Gray Hairstreak

Photo of a Gray Hairstreak
Scientific Name
Strymon melinus
Lycaenidae (blues, coppers, hairstreaks, harvesters)

Adult gray hairstreaks are pale gray below; the large orange spot by the tail is square and bordered with a black line on the basal side. The narrow “hairstreaks” (technically postmedian bands) are white, black, and orange; the hindwing between the base and the postmedian bands is unmarked. There is 1 tail on the hindwing. The top of the head is orange, and males have a hint of orange on the abdomen. Wings are dark gray above with an orange arch or crescent on the trailing edge of the hindwing.

Larvae are covered with short hairs and are green to grayish or reddish brown with yellow or white oblique (slanted) stripes on the sides.


Wingspan: 1–1½ inches.

Where To Find
image of Gray Hairstreak Distribution Map


Found in almost any open habitat, including residential areas and weedy, disturbed lands.

This species uses more host plants than any other North American butterfly. Caterpillars eat flowers and fruits from more than 20 plant families, but they most often select plants in the bean or pea family (Fabaceae) and the mallow family (Malvaceae). As the caterpillars mature, they may start eating leaves. The adults are avid flower visitors.

Common breeding species.

Life Cycle

Adults fly from the second half of March into November. There are three or more broods. The timing of the broods is not fixed or uniform; this is probably due to different growth rates of the many different host plants used by gray hairstreaks. Males perch on trees and shrubs during the afternoon until dusk, awaiting females. From year to year, males select the same trees as perches. This species overwinters in the chrysalis stage.

Gardeners: Have you ever found little greenish caterpillars eating the center out of your green beans? The larvae of gray hairstreaks can be pests on crops in the bean and mallow families, including beans and cotton. For the damage they can do to bean pods and developing cotton bolls, the caterpillars have been named “cotton square borers.” Their damage can be economically important.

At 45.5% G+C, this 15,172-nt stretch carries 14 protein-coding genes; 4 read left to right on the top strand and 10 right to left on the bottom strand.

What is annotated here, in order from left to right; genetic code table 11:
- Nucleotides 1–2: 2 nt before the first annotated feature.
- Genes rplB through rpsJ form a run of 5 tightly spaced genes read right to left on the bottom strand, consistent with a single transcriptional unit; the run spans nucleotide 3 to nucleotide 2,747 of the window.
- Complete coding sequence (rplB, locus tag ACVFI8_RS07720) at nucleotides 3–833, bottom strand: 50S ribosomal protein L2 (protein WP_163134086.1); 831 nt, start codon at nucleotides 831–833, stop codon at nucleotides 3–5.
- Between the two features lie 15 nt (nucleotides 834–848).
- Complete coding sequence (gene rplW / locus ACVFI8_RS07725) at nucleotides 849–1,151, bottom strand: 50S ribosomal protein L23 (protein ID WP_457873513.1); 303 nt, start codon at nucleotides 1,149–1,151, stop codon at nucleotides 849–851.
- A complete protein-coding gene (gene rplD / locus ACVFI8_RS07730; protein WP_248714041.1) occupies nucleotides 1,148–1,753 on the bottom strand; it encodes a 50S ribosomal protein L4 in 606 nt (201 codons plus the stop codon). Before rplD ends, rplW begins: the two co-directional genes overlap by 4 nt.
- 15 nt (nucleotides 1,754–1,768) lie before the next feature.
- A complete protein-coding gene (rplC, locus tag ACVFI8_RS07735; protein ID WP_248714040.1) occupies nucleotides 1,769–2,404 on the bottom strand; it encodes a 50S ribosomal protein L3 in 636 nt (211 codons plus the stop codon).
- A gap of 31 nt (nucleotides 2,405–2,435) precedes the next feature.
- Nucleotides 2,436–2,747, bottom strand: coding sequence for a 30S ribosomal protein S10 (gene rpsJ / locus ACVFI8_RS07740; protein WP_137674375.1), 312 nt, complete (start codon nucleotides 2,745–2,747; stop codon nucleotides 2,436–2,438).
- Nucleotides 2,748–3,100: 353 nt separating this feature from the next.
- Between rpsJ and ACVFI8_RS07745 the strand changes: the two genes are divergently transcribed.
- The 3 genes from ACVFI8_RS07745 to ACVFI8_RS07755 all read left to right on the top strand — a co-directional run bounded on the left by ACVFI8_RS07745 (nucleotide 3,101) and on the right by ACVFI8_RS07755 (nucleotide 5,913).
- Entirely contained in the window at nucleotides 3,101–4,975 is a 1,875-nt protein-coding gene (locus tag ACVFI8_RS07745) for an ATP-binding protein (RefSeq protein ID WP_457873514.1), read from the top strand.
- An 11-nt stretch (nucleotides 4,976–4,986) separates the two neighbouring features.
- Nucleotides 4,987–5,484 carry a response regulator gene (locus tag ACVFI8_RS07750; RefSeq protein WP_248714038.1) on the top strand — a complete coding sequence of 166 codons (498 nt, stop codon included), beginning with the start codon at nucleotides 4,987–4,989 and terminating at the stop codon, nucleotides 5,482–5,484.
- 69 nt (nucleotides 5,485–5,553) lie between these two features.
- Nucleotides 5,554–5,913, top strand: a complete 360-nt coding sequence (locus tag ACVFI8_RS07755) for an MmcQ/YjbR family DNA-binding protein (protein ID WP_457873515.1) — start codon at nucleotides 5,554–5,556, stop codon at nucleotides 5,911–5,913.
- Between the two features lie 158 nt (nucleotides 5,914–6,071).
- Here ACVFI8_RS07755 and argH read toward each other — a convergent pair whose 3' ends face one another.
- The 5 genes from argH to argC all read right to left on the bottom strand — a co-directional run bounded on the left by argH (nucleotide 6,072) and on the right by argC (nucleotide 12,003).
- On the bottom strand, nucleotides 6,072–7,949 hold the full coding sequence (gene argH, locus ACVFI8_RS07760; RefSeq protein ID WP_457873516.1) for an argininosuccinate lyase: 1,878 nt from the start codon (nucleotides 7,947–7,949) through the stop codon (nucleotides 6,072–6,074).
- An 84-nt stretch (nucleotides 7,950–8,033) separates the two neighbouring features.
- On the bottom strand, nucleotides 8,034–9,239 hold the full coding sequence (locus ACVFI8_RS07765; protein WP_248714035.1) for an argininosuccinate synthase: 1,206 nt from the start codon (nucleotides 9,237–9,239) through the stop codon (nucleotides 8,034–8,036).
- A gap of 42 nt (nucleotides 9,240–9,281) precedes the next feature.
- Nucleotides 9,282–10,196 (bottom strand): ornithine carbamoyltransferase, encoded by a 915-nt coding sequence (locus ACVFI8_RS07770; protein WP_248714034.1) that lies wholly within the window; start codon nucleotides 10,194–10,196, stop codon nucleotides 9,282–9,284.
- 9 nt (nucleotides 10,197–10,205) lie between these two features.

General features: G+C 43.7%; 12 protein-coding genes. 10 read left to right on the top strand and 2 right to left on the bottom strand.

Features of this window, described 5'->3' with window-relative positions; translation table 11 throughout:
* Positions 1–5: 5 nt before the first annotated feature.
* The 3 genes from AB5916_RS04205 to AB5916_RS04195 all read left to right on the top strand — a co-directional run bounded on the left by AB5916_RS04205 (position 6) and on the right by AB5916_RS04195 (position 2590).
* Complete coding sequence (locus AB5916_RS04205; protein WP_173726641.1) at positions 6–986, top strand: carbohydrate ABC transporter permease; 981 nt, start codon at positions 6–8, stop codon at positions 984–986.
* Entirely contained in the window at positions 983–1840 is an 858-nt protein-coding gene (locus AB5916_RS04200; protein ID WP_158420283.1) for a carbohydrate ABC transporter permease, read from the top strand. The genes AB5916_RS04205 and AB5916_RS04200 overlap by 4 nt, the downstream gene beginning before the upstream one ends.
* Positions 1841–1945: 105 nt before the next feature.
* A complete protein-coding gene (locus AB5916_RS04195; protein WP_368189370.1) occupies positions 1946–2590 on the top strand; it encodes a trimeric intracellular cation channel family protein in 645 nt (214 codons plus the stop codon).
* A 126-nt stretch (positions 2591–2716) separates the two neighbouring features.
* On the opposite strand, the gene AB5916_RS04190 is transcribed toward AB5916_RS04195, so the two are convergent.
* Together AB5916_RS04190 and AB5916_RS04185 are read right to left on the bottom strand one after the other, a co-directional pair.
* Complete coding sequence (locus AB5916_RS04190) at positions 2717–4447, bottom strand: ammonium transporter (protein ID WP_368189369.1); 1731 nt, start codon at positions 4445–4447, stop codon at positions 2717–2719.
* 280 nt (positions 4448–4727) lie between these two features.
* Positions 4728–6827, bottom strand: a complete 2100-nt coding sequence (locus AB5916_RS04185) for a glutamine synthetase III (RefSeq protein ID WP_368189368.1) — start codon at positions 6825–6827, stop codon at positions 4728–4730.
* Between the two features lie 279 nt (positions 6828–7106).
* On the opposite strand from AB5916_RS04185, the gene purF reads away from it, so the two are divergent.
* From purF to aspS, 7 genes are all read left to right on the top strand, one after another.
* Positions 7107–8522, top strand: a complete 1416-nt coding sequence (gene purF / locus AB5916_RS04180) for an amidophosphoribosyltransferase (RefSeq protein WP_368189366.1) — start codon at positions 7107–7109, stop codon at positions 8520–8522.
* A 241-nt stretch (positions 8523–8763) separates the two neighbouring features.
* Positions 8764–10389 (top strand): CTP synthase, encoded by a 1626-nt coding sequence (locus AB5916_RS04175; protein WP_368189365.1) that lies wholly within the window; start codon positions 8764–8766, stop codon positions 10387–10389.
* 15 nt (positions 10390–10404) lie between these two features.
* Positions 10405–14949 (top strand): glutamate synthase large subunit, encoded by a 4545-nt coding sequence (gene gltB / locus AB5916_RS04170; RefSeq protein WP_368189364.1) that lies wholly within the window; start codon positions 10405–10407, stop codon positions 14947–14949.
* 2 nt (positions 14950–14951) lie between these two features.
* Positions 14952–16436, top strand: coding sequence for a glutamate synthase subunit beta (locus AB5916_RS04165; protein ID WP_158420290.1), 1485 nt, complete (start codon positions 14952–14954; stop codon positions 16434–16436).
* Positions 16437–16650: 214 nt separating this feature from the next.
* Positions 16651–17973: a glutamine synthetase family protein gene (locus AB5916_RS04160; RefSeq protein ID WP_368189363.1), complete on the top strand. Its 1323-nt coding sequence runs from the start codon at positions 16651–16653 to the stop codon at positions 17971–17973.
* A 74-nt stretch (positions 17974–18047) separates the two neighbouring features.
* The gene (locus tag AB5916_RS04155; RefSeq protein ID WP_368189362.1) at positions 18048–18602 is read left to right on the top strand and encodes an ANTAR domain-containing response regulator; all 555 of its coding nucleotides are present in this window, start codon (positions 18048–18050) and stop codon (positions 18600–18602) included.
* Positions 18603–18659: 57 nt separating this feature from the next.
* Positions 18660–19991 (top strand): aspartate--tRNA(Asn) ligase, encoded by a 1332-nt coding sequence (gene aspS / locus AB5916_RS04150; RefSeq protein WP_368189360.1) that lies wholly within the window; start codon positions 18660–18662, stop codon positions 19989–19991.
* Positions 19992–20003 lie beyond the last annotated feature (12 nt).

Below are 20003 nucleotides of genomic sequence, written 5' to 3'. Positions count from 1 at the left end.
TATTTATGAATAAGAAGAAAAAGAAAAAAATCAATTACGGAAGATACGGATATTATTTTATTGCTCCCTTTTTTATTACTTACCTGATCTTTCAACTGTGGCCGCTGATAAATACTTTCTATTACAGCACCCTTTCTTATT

The caterpillars are herbivores that graze on flowers and fruits.

The adults, as they probe flowers for nectar, aid in pollinating many species of mints, milkweeds, goldenrods, dogbanes, and clovers.

All stages of this insect provide food for predators.

Ants are sometimes seen with the caterpillars, harvesting a sugary liquid from the caterpillars' hind ends. The ants probably protect the caterpillars from many potential small predators.

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About Butterflies and Moths in Missouri
Butterflies, skippers, and moths belong to an insect order called the Lepidoptera — the "scale-winged" insects. These living jewels have tiny, overlapping scales that cover their wings like shingles. The scales, whether muted or colorful, seem dusty if they rub off on your fingers. Many butterflies and moths are associated with particular types of food plants, which their caterpillars must eat in order to survive.
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